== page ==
The buyer interview is an art. Gleaning the necessary information to qualify a prospect, whilst keeping the buyer at ease, is crucial to developing a relationship and rapport that will lead to a successful business investment.
Having established that a buyer is capable of a transaction, the next step is to provide them with the tools to finish the deal. The impressions and concepts laid out in this meeting form a basis for all subsequent transactions with the buyer. This is where a qualified intermediary excels.
A careful and professional business intermediary will attempt to gain a complete picture of the buyer and their resources and tailor their advice accordingly. Gaining a buyers trust by helping them solve problem areas will eventually lead to a commission on that buyer's transaction.
If, after the first phase of an interview, you find the potential buyer to be unqualified, explain carefully what is missing in their resources and what must be done to upgrade their position.
After you have ascertained that your buyer is in a position to buy, you can arrange for them to come back to some physical viewings at a later date. This allows the buyer time to gather up other decision makers (spouse or financial partner).
As the process of buying or selling a business can be quite an emotional affair, a professional intermediary never allows unqualified prospects to meet a seller, and would never send a buyer out alone.
If a buyer’s first impression of a business is good, they will see problems as opportunities for improvement. If not, they will not want to own that business, even if it meets all of their other requirements. The expression, ‘The sale is made when the wheel hits the curb’ comes directly from this concept.
In accompanying the buyer to viewings, a business intermediary can monitor and react to a buyer's emotional signals. Then, if the buyer seems to have concerns or preferences, the broker will be able to discover why and make adjustments as to which businesses might show in the future.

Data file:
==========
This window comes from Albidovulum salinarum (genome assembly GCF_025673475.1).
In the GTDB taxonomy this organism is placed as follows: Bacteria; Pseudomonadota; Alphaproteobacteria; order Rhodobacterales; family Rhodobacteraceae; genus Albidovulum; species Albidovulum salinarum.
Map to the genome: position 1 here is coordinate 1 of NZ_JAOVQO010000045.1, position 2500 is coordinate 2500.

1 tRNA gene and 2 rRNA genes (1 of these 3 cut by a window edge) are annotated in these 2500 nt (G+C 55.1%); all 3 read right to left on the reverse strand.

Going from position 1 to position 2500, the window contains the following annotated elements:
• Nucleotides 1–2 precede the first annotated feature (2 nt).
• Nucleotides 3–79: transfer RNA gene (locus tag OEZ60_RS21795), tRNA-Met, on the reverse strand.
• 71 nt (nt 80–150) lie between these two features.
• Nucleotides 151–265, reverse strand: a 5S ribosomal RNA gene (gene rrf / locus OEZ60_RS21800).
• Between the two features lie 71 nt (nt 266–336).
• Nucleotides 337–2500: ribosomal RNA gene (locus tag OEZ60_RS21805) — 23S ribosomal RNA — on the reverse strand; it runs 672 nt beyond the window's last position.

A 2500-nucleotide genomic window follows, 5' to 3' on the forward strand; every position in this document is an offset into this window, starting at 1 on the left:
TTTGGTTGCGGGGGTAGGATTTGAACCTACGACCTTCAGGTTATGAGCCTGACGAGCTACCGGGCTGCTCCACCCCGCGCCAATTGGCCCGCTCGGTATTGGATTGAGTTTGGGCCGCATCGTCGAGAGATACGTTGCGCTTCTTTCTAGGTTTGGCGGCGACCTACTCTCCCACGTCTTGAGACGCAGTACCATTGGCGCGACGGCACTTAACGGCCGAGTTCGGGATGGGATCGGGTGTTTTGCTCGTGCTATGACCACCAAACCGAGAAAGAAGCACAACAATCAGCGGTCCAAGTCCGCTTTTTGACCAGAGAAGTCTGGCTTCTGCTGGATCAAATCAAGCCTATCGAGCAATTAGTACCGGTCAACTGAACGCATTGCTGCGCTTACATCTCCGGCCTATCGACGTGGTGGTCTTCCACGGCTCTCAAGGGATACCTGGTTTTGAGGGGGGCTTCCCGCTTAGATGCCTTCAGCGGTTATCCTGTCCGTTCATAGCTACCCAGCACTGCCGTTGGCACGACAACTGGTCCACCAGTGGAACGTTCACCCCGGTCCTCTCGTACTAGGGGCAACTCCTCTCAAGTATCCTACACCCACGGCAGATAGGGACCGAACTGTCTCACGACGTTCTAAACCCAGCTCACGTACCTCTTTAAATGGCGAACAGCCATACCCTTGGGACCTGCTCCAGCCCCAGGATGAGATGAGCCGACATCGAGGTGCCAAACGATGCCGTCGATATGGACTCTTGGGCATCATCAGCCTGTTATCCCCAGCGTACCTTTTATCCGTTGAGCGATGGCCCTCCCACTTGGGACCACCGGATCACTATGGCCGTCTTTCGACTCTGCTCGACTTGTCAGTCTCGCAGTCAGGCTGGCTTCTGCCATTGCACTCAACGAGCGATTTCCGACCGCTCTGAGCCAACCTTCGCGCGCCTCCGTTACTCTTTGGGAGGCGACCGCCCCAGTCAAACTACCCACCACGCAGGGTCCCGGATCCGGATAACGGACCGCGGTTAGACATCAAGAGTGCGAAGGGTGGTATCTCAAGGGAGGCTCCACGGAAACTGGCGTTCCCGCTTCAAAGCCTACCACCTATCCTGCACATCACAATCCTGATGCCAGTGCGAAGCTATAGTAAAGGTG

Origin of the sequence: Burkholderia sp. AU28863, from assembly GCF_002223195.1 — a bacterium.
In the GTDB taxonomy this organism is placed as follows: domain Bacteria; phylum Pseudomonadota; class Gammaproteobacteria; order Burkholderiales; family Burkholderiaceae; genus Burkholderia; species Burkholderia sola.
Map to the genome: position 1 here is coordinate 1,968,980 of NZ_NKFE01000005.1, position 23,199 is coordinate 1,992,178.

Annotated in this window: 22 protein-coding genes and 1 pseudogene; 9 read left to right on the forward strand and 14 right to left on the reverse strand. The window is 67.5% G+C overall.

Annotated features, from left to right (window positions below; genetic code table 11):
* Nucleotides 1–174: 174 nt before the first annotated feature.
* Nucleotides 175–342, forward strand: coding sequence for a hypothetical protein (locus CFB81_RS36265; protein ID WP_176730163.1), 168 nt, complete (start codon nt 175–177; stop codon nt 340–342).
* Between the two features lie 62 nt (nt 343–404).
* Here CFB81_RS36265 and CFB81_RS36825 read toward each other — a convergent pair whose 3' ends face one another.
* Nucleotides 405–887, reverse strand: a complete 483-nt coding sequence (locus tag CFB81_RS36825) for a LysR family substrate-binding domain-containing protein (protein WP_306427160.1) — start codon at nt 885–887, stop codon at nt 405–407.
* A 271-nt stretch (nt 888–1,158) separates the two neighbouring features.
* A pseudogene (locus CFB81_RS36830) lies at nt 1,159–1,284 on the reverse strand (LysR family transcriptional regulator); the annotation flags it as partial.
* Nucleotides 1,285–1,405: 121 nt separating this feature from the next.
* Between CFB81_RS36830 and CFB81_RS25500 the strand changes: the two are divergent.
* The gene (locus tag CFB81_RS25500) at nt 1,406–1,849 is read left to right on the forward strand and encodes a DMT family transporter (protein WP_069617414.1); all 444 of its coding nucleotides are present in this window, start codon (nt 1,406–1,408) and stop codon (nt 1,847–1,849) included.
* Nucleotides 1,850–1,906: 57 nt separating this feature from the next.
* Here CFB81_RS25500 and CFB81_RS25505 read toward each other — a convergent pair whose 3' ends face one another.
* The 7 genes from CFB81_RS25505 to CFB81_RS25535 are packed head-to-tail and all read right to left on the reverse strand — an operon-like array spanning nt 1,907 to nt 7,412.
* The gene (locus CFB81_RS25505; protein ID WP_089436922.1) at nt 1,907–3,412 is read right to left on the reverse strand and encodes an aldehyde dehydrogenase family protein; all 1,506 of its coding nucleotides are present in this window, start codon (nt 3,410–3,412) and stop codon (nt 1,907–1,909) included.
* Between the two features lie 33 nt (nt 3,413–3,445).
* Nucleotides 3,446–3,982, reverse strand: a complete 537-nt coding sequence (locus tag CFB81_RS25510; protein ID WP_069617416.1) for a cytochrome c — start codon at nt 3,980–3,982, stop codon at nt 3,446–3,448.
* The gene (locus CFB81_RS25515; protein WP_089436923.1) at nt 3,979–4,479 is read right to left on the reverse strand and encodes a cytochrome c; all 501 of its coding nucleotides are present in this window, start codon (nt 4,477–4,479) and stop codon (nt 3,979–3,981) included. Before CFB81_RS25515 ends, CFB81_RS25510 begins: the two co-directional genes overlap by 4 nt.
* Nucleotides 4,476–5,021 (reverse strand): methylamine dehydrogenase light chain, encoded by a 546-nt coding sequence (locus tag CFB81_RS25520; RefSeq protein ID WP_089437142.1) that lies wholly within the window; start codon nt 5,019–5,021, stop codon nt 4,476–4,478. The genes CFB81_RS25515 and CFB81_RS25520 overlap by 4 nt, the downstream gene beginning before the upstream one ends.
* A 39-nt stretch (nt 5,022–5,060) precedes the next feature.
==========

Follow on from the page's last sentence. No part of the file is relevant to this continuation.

Another advantage of physically showing the business is that you can monitor any conversation that might take place between buyer and seller, or employees and/or customers, thus protecting the confidentiality of the sale of the business.
After showing recommended businesses to a buyer (three is standard to start with), it is important to try a ‘trial closing’ and ask the buyer what they think of the location. Can they see any way to improve the visibility of the business? You can even ask how they like the way the business looks from the outside, and if they could see themselves working there.
This type of questioning encourages the buyer look at the business seriously and with the eyes of an owner, so that they can visualize changes and improvements they might make. Listen carefully to the buyer's responses and observe his reaction to the business so that you will know how to best serve their interest.
Upon each trial questioning after each business tour, you should make notes as to the buyer's reactions. If, at the end of a three businesses tour, none of the three businesses appeals to the buyer and you've narrowed down an area of non-approval in each of the three businesses, it may be that you need to re-evaluate the criteria that you are looking at.
Be mindful not to show more than three businesses at a time as this can cause a buyer to become a little confused and sometimes overwhelmed. Similarly, don’t show fewer than three – the buyer will then feel that they cannot buy the first thing they see and will be ill-equipped to make comparisons.
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